Goblins got Chandra, Torch of Defiance, which I believe to be an upgrade over Irencrag Feat in general, trading some explosiveness for another angle of attack while still able to ramp out Muxus, Goblin Grandee. I think Goblins is one of the few decks that are actually favored against Uro decks, like Sultai and Four-Color Turbo Pig, but that comes at the cost of being a slight dog to Claim the Firstborn decks, like Rarkdos Sac, Jund Company, or Jund Trail, while being pretty much unplayable in the face of White-Blue Auras. Goblins had respectable win rates over the last few weeks. So along with expecting a decent bit of Uro decks, I would also expect Goblins to show up in numbers, probaly as the second most represented archetype.
|Shmashjaxx_MTG, 8-1 in the SCG $5K Kaldheim Championship Qualifier|
The Pig in the room, I assume the most played archetype of the tournament's Historic portion, first introduced to the world at the Season Grand Finals by Team Channelfireball.
Versions that incorporate Yasharn, Implacable Earth lose some power, due to having worse mana, but fortunately Yasharn wrecks havoc in so many matchups, that I believe it to be worth it. It single-handedly demolishes sacrifice-themed decks, while additionally stopping Neoform, the protection creatures out of White-Blue Auras as well as the mana acceleration out of Goblins. This archetype does have a huge target on its back. Being attacked from different angles, while needing to tech for the mirror can be a pretty big cost. You mostly want different cards to make the Goblins matchup better, keep the Auras matchup favorable, and get ahead in the mirror, making it tough to get the correct list.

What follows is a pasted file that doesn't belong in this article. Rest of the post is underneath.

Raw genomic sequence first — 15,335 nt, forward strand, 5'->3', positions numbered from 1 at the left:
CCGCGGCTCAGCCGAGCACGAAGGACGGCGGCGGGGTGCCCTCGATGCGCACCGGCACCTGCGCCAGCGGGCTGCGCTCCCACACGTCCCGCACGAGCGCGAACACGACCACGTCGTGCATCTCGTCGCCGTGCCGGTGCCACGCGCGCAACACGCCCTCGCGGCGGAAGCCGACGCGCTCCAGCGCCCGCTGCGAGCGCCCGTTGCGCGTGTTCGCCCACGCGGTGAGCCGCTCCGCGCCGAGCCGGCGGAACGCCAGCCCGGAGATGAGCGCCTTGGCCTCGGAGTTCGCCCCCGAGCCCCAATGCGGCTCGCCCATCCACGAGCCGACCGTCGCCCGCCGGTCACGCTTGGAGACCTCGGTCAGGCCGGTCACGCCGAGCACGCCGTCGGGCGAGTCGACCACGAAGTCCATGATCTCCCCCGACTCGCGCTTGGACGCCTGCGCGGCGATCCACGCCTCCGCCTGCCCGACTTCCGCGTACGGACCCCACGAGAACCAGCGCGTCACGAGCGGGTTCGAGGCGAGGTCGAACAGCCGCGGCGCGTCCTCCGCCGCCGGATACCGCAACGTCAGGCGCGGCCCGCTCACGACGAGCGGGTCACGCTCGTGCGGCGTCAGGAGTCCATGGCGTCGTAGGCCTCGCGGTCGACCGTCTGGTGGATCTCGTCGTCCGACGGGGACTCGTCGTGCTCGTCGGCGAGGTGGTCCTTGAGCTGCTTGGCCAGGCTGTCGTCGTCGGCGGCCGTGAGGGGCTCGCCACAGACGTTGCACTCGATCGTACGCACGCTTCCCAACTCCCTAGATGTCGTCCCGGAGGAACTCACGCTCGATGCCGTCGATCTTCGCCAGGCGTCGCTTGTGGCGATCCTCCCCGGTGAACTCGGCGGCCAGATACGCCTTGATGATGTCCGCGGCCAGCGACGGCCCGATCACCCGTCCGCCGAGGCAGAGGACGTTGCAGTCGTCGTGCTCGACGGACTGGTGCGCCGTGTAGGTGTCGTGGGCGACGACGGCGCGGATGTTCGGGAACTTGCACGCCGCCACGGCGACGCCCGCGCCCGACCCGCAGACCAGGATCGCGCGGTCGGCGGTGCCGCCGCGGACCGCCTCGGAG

In addition, other players will also explore more options to beat you that you might not be even aware of, like Paradox Engine, which makes answering everything people throw at you rather difficult. Nonetheless this deck incorporates the best cheap interaction along with the last remaining, hopefully soon banned, broken Simic mythic rare Uro, Titan of Nature's Wrath.
Sacrifice decks come in all form and shapes, be it Rakdos, more aggressively oriented, with Collected Company or with Trail of Crumbs. All of them have to answer one problem: How do you beat the Yasharn, Implacable Earth?
I felt like the Trail version was a bit too slow, even with the inclusion of Fatal Push, but that might've been due to my possibly subpar version. For Collected Company versus non-Collected Company versions, I was torn. Company gives you better draws in first games, but it comes at the cost of a more painful and worse mana base, while sideboarded games can get tough. In sideboarded games you're forced to either keep the creature count high, which takes away flexibility, or you're supposed to board out Company, which costs you so many sideboard slots that it's probaly no good.